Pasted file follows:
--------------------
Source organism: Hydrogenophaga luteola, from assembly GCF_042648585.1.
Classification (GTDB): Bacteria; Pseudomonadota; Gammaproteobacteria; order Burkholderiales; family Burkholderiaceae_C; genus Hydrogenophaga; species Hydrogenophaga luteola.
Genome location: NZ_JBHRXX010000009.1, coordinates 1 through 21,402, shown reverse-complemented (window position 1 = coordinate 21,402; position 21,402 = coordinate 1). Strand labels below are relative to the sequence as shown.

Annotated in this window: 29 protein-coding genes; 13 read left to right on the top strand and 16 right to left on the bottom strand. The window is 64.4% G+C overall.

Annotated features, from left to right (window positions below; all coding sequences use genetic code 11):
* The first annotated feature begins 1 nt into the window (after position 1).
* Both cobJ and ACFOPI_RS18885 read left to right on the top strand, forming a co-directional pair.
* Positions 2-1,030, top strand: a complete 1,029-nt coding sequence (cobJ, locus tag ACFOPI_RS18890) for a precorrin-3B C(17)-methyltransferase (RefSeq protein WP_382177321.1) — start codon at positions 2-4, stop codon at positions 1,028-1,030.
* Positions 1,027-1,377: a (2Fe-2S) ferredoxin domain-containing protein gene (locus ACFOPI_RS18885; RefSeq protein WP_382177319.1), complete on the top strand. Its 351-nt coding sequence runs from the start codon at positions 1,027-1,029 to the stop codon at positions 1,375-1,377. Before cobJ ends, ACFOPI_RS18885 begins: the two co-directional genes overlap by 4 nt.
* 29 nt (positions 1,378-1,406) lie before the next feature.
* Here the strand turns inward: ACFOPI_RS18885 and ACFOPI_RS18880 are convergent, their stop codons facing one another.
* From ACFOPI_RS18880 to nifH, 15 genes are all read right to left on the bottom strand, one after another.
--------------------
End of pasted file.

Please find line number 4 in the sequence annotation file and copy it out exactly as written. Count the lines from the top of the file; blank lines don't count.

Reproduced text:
Annotated in this window: 29 protein-coding genes; 13 read left to right on the top strand and 16 right to left on the bottom strand. The window is 64.4% G+C overall.